This paper addresses clinical controversies and uncertainties regarding thoracic aortic aneurysm and its treatment. 1) Estimating true aortic size is confounded by obliquity, asymmetry, and noncorresponding sites: both echocardiography and computed tomography/magnetic resonance imaging are necessary for complete assessment. 2) Epidemiology of thoracic aortic aneurysm. There has been a bona fide increase in incidence of aortic aneurysm making aneurysm disease the 18th most common cause of death. 3) Aortic growth rate. Although a virulent disease, thoracic aortic aneurysm is an indolent process. The thoracic aorta grows slowly-0.1 cm/year. 4) Evidence-based intervention criteria. It is imperative to extirpate the thoracic aorta before rupture or dissection occurs; surgery at 5.0- to 5.5-cm diameter will prevent most adverse natural events. Symptomatic (painful) aneurysms must be resected regardless of size. 5) Development of nonsize criteria. Mechanical properties of the aorta deteriorate at the same 6 cm at which dissection occurs; elastic properties of the aorta may soon become useful intervention criteria. 6) Medical treatment of aortic aneurysm. Medical treatment is of unproven value, even beta-blockers and angiotensin-receptor blockers. 7) A genetic disease. Even non-Marfan aneurysms have a strong genetic basis. 8) Need for biomarkers. Virulent but silent, TAA cries out for a biomarker that can predict the onset of adverse events. Pathophysiologic understanding has led to identification of promising biomarkers, especially metalloproteinases. 9) Endovascular therapy for aneurysms. Endovascular therapy has burgeoned, despite the fact that the EVAR-2, DREAM, and INSTEAD trials showed no benefit at mid-term over medical or conventional surgical therapy. We must avoid "irrational exuberance." 10) Inciting events for acute aortic dissection. Recent evidence shows that dissections are preceded by a specific severe exertional or emotional event. 11) "Silver lining" of aortic disease. Proximal aortic root disease seems to protect against arteriosclerosis.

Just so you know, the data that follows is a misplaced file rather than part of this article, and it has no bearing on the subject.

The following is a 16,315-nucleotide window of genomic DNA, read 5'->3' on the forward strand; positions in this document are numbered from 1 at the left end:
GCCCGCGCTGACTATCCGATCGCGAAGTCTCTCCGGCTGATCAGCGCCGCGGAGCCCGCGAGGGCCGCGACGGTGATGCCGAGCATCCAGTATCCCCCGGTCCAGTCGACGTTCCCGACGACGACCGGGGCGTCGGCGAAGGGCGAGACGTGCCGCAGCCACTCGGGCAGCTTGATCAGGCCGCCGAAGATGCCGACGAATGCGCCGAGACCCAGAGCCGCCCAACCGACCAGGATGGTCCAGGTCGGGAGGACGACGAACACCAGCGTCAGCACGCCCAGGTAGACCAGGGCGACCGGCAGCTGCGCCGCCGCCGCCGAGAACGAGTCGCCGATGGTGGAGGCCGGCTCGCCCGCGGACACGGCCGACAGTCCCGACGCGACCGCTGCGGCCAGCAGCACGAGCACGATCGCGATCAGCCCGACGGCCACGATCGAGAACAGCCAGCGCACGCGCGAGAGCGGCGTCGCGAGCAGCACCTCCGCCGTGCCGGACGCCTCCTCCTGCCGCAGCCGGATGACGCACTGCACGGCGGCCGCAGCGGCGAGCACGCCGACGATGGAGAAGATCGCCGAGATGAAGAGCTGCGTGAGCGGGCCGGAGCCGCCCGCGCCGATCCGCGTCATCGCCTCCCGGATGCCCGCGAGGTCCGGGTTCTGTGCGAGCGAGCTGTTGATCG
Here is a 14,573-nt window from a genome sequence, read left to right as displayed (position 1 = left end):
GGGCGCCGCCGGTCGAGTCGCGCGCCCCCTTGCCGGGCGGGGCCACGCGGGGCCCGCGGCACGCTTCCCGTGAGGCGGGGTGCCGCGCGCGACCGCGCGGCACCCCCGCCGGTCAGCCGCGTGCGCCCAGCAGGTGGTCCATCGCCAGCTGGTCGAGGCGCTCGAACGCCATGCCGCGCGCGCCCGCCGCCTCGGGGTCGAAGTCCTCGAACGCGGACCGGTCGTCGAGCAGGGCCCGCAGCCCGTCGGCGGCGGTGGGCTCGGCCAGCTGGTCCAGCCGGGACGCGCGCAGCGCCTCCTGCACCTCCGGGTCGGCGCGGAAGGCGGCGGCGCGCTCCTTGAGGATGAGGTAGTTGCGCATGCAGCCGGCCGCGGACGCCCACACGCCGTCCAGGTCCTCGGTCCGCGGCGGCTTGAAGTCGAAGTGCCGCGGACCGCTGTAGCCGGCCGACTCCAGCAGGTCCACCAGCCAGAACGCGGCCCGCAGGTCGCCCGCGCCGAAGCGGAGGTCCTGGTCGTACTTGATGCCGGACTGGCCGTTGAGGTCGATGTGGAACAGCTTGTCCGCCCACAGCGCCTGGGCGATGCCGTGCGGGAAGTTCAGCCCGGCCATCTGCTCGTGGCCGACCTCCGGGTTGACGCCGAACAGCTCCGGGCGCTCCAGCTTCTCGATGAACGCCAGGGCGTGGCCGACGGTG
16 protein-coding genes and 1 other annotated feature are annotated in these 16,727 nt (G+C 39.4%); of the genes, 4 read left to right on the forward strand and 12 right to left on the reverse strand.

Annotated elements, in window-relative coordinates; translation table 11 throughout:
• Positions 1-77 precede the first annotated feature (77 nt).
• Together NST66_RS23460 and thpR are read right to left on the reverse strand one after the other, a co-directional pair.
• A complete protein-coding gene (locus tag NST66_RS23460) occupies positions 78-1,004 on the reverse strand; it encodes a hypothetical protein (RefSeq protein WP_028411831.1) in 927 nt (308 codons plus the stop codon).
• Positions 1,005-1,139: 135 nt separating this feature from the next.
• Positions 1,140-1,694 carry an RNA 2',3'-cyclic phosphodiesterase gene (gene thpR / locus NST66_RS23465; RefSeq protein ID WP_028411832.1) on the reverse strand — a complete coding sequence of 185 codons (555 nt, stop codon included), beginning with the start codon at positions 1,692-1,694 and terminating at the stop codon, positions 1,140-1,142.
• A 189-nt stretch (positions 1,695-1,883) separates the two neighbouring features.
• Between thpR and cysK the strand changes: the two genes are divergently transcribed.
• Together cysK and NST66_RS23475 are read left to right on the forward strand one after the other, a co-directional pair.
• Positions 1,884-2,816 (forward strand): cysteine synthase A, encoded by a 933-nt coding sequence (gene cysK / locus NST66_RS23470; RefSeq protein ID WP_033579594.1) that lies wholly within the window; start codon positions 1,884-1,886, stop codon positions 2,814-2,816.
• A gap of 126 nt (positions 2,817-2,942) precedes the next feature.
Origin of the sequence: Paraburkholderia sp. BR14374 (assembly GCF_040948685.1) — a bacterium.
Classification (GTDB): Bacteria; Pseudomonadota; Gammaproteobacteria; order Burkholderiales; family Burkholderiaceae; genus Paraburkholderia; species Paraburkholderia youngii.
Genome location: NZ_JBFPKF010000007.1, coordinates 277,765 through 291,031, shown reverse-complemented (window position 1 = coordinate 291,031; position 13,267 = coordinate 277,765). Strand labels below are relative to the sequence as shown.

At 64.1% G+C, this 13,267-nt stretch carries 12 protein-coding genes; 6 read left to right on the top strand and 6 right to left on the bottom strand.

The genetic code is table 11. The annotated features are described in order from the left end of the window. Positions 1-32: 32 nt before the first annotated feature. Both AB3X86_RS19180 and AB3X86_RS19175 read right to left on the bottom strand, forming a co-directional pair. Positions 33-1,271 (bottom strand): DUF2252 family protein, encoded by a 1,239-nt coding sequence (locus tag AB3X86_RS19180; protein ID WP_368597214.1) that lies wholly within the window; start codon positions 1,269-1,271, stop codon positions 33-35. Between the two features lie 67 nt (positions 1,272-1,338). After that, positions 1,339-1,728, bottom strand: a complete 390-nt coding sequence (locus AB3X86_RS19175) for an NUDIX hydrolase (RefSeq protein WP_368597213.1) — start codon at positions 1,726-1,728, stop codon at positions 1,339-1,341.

Copyright 2010 American College of Cardiology Foundation. Published by Elsevier Inc. All rights reserved.